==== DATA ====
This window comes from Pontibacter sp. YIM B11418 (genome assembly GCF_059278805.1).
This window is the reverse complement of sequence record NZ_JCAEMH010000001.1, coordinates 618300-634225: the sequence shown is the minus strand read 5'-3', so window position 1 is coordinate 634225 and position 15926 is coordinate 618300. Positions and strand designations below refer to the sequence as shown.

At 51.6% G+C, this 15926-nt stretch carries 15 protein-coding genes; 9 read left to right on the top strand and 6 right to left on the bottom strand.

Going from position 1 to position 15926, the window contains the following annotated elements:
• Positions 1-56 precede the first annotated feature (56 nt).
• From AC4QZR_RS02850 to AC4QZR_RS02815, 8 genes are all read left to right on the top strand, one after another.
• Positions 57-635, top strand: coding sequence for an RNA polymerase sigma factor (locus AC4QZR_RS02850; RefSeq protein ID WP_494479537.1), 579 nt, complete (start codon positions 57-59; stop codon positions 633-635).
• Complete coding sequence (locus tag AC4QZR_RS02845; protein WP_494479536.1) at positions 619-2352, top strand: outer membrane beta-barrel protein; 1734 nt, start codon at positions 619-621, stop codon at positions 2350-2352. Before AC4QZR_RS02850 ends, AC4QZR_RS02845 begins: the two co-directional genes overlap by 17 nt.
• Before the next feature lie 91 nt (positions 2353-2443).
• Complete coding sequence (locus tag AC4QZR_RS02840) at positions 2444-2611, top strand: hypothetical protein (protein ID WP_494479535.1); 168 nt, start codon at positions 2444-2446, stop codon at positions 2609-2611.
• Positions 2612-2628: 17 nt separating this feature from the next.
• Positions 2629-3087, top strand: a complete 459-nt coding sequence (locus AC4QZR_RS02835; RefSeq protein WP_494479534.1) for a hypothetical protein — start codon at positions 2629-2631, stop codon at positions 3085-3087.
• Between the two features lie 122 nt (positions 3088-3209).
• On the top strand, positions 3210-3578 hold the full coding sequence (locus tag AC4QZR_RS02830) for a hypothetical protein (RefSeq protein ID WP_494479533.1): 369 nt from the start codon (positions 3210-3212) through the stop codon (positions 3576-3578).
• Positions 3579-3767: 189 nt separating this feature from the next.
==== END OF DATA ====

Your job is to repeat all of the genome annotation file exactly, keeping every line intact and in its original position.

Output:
This window comes from Pontibacter sp. YIM B11418 (genome assembly GCF_059278805.1).
This window is the reverse complement of sequence record NZ_JCAEMH010000001.1, coordinates 618300-634225: the sequence shown is the minus strand read 5'-3', so window position 1 is coordinate 634225 and position 15926 is coordinate 618300. Positions and strand designations below refer to the sequence as shown.

At 51.6% G+C, this 15926-nt stretch carries 15 protein-coding genes; 9 read left to right on the top strand and 6 right to left on the bottom strand.

Going from position 1 to position 15926, the window contains the following annotated elements:
• Positions 1-56 precede the first annotated feature (56 nt).
• From AC4QZR_RS02850 to AC4QZR_RS02815, 8 genes are all read left to right on the top strand, one after another.
• Positions 57-635, top strand: coding sequence for an RNA polymerase sigma factor (locus AC4QZR_RS02850; RefSeq protein ID WP_494479537.1), 579 nt, complete (start codon positions 57-59; stop codon positions 633-635).
• Complete coding sequence (locus tag AC4QZR_RS02845; protein WP_494479536.1) at positions 619-2352, top strand: outer membrane beta-barrel protein; 1734 nt, start codon at positions 619-621, stop codon at positions 2350-2352. Before AC4QZR_RS02850 ends, AC4QZR_RS02845 begins: the two co-directional genes overlap by 17 nt.
• Before the next feature lie 91 nt (positions 2353-2443).
• Complete coding sequence (locus tag AC4QZR_RS02840) at positions 2444-2611, top strand: hypothetical protein (protein ID WP_494479535.1); 168 nt, start codon at positions 2444-2446, stop codon at positions 2609-2611.
• Positions 2612-2628: 17 nt separating this feature from the next.
• Positions 2629-3087, top strand: a complete 459-nt coding sequence (locus AC4QZR_RS02835; RefSeq protein WP_494479534.1) for a hypothetical protein — start codon at positions 2629-2631, stop codon at positions 3085-3087.
• Between the two features lie 122 nt (positions 3088-3209).
• On the top strand, positions 3210-3578 hold the full coding sequence (locus tag AC4QZR_RS02830) for a hypothetical protein (RefSeq protein ID WP_494479533.1): 369 nt from the start codon (positions 3210-3212) through the stop codon (positions 3576-3578).
• Positions 3579-3767: 189 nt separating this feature from the next.